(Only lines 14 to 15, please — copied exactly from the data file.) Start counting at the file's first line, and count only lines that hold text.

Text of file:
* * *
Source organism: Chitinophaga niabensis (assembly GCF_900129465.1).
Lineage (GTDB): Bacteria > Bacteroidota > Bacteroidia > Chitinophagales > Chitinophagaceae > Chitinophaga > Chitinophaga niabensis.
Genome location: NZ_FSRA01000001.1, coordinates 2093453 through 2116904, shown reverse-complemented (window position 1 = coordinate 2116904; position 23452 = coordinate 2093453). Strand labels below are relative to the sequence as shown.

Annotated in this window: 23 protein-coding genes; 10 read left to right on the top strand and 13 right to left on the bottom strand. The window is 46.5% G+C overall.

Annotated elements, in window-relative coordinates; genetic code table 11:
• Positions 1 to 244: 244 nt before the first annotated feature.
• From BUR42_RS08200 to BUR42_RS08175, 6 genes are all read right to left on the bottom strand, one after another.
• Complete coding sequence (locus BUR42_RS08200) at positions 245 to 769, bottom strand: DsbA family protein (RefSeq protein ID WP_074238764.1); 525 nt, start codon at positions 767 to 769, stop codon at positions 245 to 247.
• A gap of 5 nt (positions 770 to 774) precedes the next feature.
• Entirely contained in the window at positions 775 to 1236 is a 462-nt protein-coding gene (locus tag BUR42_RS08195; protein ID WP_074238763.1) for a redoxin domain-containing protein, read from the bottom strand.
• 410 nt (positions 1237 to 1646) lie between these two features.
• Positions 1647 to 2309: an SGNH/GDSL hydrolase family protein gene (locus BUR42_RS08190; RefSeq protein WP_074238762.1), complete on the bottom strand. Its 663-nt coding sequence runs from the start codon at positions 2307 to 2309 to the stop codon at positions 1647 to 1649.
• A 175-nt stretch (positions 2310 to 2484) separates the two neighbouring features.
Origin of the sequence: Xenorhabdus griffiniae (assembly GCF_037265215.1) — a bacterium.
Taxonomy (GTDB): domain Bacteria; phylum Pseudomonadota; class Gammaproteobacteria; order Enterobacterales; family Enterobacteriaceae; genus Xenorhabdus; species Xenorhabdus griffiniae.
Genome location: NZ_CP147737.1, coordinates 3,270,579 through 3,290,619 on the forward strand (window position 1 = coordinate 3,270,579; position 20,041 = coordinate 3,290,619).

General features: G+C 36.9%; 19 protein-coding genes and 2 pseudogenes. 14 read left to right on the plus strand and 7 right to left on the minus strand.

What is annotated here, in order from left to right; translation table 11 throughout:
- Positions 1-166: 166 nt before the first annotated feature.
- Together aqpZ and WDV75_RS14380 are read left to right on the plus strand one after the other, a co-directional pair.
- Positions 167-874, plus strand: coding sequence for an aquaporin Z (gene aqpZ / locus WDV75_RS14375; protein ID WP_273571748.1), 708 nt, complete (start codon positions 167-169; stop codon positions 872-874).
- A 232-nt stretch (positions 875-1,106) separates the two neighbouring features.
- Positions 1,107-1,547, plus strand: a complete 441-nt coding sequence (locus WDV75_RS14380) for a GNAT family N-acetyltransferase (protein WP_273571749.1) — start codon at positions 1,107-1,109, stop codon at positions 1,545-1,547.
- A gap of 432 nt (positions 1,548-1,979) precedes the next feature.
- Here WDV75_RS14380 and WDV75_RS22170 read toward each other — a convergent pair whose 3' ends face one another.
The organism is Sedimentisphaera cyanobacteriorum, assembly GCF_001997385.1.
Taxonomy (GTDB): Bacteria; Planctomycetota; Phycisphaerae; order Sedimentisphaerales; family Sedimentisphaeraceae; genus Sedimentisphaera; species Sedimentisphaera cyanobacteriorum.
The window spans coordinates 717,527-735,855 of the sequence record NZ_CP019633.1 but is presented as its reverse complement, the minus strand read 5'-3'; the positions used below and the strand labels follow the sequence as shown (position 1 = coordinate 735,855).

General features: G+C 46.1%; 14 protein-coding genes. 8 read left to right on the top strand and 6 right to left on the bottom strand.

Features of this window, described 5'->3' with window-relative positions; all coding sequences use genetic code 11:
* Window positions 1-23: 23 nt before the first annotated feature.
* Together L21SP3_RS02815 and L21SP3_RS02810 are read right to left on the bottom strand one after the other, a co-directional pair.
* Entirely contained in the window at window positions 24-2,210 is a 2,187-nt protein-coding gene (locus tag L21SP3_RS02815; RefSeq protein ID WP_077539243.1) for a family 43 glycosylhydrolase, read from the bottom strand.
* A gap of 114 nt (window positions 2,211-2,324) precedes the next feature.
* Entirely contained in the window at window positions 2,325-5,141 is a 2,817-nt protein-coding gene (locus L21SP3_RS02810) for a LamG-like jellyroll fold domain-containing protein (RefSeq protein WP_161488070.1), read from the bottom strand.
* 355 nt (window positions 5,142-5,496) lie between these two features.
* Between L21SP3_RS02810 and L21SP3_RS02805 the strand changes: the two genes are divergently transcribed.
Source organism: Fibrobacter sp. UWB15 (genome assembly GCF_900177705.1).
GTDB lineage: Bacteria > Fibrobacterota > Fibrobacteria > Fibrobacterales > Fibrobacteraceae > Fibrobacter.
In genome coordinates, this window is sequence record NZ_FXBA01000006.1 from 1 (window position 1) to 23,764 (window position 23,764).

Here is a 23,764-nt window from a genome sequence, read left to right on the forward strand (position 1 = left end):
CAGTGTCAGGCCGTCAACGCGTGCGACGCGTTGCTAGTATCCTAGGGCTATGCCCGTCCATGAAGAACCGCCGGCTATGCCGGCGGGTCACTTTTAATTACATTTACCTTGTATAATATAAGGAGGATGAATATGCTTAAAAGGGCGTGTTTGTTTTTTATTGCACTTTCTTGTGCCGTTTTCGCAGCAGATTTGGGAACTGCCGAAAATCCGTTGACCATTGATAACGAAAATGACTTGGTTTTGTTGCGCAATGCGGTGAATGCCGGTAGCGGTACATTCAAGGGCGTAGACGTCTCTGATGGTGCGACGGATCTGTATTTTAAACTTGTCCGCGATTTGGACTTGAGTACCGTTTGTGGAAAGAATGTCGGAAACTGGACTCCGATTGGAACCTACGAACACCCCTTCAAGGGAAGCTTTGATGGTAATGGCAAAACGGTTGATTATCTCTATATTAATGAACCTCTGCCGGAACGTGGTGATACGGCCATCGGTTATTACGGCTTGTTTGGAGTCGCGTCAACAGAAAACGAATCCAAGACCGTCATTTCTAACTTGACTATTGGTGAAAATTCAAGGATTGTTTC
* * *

Origin of the sequence: Xenorhabdus griffiniae (assembly GCF_037265215.1) — a bacterium.
Taxonomy (GTDB): domain Bacteria; phylum Pseudomonadota; class Gammaproteobacteria; order Enterobacterales; family Enterobacteriaceae; genus Xenorhabdus; species Xenorhabdus griffiniae.